The purpose of this tutorial series is to elaborate on some EOS smart contracts in depth. We will carefully select examples that are well designed and built, some are already widely used on the EOS Mainnet. Through this series, we hope to provide more learning materials for dApp developers and help them understand more design patterns and application scenarios of smart contracts.
The first smart contract we want to talk about is
eosio.forum built by EOS Canada (the team behind dfuse) to support the EOS Referendum system by storing proposals and their related votes in-RAM in the blockchain’s state. It has been adopted by EOS Mainnet as one of the system contracts and being used regularly to practice on-chain governance.
In this 3-part tutorial, we will introduce the motivation and development process of
eosio.forum (part 1), how to use it to create a proposal and cast votes (part 2), and walk through the source code in detail (part 3).
“The price good men pay for indifference to public affairs is to be ruled by evil men.” – Plato
EOSIO is a self-governed blockchain which encourages its token holders to share their voice through proposals and voting as a means for consensus.
Block.one had proposed to create an on-chain forum so that messages could be posted to the blockchain, allowing for verification of a user’s opinion on a matter. EOS Canada recognized that if we used this messaging system to post approval or disapproval of a question, we would have the underlying structure of a referendum system. It can be used to poll a community to discover a communal opinion on a topic or question.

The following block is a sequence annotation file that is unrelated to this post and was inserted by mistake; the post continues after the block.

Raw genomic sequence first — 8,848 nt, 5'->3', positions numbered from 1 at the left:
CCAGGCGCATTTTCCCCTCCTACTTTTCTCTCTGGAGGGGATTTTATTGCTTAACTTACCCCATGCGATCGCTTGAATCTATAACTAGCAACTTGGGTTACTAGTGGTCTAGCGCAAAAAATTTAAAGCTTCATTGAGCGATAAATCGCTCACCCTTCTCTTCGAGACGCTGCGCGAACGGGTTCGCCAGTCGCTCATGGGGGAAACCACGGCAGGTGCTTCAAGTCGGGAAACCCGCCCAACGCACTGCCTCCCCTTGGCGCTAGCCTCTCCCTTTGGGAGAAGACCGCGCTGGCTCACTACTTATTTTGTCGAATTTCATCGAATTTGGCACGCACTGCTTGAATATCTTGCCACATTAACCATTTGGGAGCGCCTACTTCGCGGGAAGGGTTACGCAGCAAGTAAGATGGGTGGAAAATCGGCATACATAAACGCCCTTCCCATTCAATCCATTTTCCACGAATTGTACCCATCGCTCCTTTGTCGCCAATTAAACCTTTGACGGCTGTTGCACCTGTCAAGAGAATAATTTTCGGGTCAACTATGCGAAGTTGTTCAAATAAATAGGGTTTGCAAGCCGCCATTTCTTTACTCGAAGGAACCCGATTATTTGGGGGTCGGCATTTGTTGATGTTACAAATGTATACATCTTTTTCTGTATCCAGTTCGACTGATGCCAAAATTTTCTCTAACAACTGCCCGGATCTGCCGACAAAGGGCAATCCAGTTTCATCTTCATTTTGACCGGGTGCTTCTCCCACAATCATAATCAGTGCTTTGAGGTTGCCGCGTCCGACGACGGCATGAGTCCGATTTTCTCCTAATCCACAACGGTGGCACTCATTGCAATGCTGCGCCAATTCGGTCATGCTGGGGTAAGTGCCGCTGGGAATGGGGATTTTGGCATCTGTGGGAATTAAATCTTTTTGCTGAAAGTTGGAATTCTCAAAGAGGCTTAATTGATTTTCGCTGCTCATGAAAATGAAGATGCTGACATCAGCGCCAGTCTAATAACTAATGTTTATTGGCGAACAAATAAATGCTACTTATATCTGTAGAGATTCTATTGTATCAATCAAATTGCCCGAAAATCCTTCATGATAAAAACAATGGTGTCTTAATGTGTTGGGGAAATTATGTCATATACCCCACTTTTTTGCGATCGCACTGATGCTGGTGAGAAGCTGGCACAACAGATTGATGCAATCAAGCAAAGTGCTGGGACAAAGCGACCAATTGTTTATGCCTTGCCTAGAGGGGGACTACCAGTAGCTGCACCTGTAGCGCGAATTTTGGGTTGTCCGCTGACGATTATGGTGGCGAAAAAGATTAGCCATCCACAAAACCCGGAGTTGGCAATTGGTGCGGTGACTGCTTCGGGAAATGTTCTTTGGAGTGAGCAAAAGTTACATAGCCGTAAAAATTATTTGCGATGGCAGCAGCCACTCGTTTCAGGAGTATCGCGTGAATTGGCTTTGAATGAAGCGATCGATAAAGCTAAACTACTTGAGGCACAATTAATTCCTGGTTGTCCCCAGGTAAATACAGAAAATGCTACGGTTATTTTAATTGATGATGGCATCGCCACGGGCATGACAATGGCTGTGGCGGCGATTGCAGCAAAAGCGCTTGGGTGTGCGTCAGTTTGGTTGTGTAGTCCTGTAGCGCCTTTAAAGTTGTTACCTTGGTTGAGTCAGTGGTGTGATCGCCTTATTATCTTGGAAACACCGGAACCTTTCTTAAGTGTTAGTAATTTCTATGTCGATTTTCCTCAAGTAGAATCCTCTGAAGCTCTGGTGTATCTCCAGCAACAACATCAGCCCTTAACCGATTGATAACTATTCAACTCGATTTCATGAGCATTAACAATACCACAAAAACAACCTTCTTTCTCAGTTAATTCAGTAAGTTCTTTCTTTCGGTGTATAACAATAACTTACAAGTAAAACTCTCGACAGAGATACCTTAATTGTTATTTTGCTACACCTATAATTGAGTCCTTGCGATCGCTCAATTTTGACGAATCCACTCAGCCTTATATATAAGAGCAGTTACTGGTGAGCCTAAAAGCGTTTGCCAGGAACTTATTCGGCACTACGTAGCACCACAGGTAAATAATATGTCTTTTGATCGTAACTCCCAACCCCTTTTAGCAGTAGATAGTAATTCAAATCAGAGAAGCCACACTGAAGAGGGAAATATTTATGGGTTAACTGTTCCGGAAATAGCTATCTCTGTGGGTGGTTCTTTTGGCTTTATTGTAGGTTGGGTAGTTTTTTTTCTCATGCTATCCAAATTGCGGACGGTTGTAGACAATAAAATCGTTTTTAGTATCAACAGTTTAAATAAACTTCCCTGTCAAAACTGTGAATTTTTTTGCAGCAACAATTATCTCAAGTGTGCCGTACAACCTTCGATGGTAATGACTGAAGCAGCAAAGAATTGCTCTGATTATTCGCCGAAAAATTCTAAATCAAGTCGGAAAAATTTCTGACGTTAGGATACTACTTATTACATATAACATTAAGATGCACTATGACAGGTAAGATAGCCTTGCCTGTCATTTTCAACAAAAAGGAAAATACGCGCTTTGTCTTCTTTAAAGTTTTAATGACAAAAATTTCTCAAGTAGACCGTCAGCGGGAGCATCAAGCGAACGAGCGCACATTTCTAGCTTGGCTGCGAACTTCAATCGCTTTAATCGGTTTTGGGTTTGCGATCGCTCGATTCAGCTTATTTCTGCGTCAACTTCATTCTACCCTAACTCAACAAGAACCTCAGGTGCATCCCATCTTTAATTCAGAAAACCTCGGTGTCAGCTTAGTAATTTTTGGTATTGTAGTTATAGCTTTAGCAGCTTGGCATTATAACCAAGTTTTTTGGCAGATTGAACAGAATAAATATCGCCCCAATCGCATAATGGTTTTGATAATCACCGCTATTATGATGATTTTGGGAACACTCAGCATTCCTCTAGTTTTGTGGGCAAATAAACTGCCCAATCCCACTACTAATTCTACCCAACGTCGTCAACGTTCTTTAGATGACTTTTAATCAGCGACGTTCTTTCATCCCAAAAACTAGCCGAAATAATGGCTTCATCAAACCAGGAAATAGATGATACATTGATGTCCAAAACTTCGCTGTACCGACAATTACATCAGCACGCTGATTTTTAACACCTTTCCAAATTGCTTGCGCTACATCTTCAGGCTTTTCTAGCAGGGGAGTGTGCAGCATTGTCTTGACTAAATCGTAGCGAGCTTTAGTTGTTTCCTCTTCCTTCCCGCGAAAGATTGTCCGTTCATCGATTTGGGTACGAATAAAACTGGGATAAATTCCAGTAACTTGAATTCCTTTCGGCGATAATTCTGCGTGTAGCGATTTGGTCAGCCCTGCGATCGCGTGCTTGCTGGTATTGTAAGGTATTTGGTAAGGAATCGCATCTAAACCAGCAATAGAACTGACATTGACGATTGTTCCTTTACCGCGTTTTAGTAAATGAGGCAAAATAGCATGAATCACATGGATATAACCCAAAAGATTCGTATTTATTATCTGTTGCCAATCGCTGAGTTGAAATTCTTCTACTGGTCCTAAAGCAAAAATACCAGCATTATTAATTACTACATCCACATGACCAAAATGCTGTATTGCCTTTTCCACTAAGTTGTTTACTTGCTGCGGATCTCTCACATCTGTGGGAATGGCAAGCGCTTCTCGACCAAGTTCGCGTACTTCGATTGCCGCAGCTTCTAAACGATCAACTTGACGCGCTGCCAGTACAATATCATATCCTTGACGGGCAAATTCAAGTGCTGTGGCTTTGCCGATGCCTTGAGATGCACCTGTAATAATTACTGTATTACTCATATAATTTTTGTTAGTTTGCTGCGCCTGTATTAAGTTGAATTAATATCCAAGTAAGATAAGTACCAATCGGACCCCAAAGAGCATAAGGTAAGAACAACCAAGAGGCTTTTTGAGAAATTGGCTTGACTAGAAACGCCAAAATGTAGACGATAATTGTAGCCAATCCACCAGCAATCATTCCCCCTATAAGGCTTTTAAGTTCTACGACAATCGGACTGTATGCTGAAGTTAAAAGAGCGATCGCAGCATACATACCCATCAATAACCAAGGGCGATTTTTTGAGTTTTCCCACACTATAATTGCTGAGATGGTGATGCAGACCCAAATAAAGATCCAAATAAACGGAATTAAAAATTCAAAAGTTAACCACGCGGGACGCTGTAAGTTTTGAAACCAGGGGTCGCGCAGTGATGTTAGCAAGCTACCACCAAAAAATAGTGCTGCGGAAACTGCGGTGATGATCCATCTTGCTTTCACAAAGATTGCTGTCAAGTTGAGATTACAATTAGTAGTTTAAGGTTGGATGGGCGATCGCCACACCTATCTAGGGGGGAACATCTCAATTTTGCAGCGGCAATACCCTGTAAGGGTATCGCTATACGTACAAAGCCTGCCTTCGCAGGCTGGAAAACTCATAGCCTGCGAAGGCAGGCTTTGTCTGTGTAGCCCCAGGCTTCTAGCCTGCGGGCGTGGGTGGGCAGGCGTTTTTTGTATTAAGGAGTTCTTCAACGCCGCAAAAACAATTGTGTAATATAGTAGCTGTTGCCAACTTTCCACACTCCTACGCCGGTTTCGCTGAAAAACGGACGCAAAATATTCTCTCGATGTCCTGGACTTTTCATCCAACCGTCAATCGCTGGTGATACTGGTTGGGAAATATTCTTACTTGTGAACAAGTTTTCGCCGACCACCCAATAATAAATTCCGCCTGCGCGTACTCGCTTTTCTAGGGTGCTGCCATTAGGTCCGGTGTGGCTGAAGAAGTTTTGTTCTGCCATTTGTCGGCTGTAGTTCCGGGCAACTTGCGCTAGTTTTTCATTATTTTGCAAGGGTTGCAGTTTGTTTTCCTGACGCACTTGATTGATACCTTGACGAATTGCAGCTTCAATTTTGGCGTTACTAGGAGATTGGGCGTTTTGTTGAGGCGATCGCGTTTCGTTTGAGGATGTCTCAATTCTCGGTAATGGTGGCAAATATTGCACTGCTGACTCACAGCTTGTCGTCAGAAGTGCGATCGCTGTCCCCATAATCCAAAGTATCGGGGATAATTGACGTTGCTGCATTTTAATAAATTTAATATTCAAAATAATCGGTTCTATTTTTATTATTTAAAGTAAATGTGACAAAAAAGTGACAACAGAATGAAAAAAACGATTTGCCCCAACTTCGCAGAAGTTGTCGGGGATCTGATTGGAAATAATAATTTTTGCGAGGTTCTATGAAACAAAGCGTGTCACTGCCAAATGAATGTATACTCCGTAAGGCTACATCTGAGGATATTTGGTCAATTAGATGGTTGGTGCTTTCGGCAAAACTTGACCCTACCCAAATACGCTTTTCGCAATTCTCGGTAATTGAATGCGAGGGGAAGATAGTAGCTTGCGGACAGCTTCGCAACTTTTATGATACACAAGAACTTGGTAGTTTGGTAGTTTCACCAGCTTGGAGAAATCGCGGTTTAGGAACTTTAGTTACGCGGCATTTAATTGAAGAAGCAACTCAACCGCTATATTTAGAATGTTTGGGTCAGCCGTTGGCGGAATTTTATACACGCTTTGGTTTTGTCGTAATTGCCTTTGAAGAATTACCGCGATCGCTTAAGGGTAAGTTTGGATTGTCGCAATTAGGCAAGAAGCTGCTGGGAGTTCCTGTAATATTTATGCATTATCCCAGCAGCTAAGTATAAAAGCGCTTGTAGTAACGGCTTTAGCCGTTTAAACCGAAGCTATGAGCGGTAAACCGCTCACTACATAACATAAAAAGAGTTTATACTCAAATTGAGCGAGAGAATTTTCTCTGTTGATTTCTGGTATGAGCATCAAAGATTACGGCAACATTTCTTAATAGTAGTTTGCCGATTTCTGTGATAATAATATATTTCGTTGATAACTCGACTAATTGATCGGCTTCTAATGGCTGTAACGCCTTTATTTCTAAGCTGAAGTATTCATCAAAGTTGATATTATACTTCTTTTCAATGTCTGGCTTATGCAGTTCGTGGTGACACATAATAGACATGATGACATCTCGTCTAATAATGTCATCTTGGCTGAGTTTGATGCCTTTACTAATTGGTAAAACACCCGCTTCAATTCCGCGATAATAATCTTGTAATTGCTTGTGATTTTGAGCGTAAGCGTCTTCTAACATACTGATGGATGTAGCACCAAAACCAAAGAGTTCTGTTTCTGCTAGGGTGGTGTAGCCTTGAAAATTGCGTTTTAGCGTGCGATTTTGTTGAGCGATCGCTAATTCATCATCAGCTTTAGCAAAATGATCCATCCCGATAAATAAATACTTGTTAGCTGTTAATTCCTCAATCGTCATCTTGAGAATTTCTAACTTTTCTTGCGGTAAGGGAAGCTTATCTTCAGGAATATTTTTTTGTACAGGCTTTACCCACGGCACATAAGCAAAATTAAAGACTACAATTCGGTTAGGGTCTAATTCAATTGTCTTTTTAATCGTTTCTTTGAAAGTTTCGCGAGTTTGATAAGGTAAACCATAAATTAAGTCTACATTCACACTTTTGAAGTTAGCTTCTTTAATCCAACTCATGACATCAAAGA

As a self-governed blockchain, token holders will use their stake to vote on proposals and decide on questions that impact changes to the governing documents, system-level Ricardian Contracts, or the EOSIO codebase. A simple proposal or poll allows the EOS community’s voice to be heard on specific matters without changing any contracts or system code. A referendum, if passed, should produce an actionable result to enact a change on the EOS mainnet, as decided by the EOS community.
The referendum is crucial to ensure EOSIO blockchain to be decentralized yet self-evolving. EOSIO codebase, governing documents, and usage of network fund can be modified through token holder consensus by way of referendum through proposing, voting, and ratification. This principle is written in the EOS User Agreement (EUA):
Article IV Governing Documents — Any modifications to the EUA and governing documents may be made by
eosio.prods. It is admonished that a statement be crafted and issued through
eosio.forumreferendum contract describing such a modification in advance.
Article VII Network Funds — It is admonished that any altering of the state of any tokens contained within network fund accounts, or altering any pre-existing code that directly or indirectly governs the allocation, fulfillment, or distribution of any network funds be preceded by a statement crafted and issued by eosio.prods to the
eosio.forumreferendum system contract describing the effect in advance.